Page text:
Jacksonian opinion is instinctively protectionist, seeking trade privileges for American goods abroad and hoping to withhold those privileges from foreign exports. . . . They see the preservation of American jobs, even at the cost of some unspecified degree of “economic efficiency,” as the natural and obvious task of the federal government’s trade policy.

Likewise, Mead says that Jacksonians “are also skeptical, on both cultural and economic grounds, of the benefits of immigration,” seeing it as “endangering the cohesion of the folk community and introducing new, low-wage competition for jobs.”

This doesn’t mean that the public is wholeheartedly opposed to immigration or trade. Indeed, one section of the Pew study found a significant level of enthusiasm for increased economic engagement with the rest of the world. What it does mean is that their views on these issues are often based principally on their concern for American jobs. One measure of this is that while the public believes that “more foreign companies setting up operations in the U.S.” would help rather than hurt the U.S. economy (by a 62 to 32 percent margin), they decisively oppose “more U.S. companies setting up operations overseas,” with 73 percent saying they thought it would hurt the economy. This is in direct contrast to the CFR members, 73 percent of whom think that more U.S. companies setting up operations overseas would benefit the economy.

All this suggests that the Jacksonian influence remains a powerful one in shaping Americans’ views of the world. Yet at the same time, it also helps to demonstrate the limitations of this influence. One might use the data above to try to argue that because there are these key issues on which public and elite opinion diverge, there would be potential political rewards for a party that better aligned itself with the Jacksonian sensibility. But it’s hard to imagine that either foreign policy in general or issues like trade in particular would rank high enough on the list of issues that concern the electorate for this to make much of a difference. More likely, candidates will continue to pander to Jacksonian America on the campaign trail and then ignore those promises once safely in office. As Daniel Drezner put it during the 2012 presidential campaign, “You campaign as a mercantilist; you govern as a free trader.”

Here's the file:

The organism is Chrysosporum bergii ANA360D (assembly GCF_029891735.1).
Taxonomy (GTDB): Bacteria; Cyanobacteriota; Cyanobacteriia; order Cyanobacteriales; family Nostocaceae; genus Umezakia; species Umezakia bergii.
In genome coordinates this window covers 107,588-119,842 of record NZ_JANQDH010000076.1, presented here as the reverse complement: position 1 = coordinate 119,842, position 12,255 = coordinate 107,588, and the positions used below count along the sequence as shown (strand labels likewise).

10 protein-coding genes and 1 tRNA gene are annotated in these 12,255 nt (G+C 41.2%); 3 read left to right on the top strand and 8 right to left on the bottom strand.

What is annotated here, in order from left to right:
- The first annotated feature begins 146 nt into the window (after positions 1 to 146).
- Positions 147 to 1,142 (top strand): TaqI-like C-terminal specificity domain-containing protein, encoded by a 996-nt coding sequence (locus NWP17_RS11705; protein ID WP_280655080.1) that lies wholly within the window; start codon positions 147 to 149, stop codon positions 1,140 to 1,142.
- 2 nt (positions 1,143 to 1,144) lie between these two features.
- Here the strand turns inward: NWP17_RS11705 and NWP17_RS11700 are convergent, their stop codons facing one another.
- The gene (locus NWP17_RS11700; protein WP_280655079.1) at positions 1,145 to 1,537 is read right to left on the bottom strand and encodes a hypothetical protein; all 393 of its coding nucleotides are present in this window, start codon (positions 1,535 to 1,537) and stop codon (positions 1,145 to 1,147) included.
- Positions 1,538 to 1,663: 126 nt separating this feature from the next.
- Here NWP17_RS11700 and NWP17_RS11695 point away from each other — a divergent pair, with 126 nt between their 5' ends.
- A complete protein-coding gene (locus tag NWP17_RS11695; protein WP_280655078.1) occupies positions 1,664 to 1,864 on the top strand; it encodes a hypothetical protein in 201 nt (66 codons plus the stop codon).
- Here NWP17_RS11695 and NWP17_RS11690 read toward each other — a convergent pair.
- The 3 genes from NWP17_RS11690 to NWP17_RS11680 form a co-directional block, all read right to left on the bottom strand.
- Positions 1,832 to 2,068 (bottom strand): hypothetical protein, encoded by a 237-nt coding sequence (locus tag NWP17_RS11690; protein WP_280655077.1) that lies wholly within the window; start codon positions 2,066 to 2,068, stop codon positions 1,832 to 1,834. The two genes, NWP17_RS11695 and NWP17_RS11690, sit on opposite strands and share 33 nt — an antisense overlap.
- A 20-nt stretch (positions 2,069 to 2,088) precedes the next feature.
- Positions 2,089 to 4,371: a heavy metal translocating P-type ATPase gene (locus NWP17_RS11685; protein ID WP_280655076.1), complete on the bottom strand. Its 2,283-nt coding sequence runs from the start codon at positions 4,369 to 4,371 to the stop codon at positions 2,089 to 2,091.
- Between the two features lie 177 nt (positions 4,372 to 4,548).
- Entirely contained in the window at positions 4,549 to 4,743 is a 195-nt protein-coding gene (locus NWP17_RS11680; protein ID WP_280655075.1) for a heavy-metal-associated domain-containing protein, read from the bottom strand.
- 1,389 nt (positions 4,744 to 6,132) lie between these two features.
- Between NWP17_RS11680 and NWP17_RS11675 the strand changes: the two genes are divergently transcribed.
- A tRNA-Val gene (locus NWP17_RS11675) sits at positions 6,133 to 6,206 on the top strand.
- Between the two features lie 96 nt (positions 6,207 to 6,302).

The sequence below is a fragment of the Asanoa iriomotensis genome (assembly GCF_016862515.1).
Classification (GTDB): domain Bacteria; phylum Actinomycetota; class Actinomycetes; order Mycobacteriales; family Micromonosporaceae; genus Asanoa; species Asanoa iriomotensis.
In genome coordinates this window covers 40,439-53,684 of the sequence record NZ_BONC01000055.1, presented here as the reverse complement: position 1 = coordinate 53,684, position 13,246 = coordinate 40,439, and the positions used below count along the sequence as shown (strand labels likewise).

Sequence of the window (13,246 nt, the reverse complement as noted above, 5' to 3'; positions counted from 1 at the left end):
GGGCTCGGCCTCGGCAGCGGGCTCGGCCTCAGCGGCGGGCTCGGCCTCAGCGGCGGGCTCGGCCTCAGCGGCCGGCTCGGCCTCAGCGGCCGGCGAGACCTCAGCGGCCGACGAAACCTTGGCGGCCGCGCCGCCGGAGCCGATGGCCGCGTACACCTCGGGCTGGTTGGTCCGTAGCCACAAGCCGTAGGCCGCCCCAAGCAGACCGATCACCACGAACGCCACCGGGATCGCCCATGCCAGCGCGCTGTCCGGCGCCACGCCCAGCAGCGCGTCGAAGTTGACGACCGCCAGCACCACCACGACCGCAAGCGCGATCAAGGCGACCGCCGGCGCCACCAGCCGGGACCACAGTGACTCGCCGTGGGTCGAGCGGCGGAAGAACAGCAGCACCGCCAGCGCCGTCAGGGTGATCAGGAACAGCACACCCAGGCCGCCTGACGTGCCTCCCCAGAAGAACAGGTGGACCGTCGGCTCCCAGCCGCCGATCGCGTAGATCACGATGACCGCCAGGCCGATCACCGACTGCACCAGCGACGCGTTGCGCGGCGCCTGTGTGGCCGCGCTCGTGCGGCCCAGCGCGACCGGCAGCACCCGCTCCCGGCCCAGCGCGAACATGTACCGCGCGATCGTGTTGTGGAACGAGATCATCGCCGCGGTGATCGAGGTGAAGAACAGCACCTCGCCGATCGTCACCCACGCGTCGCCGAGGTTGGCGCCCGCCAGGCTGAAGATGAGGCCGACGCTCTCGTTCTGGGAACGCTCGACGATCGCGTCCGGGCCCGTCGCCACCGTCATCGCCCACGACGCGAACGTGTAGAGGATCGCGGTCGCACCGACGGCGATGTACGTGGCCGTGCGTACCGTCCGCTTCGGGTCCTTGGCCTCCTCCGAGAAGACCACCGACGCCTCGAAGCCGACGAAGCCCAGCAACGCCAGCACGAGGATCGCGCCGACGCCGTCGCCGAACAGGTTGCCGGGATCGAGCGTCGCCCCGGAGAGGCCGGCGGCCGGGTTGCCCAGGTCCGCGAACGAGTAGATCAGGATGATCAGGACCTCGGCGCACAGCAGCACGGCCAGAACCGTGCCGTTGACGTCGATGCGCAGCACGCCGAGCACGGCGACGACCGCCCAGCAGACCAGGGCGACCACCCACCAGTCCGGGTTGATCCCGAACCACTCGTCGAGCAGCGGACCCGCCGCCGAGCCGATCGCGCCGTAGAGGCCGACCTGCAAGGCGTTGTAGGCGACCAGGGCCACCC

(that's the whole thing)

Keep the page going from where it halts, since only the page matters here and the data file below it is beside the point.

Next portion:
In the end, one overriding fact is worth keeping in mind: Americans are perennially unhappy with the direction of world affairs. Nine times over the past twenty years, Pew has asked, “All in all, would you say that you are satisfied or dissatisfied with the way things are going in the world these days?” Every time, between 64 and 81 percent have said they were dissatisfied, with only 12 to 28 percent satisfied. This year was no exception, with only 16 percent satisfied and 78 percent dissatisfied. The reason for this is anyone’s guess. Maybe the U.S. public just has unrealistic expectations about the world. Or maybe it’s because international news coverage is dominated by crises and disasters, and not by long-term positive trends like declines in global poverty and violence. But there’s at least one other potential explanation: the persistent gap between the outlook of Jacksonian America and that of the (usually Hamiltonian or Wilsonian) representatives that generally make up the country’s foreign-policy establishment.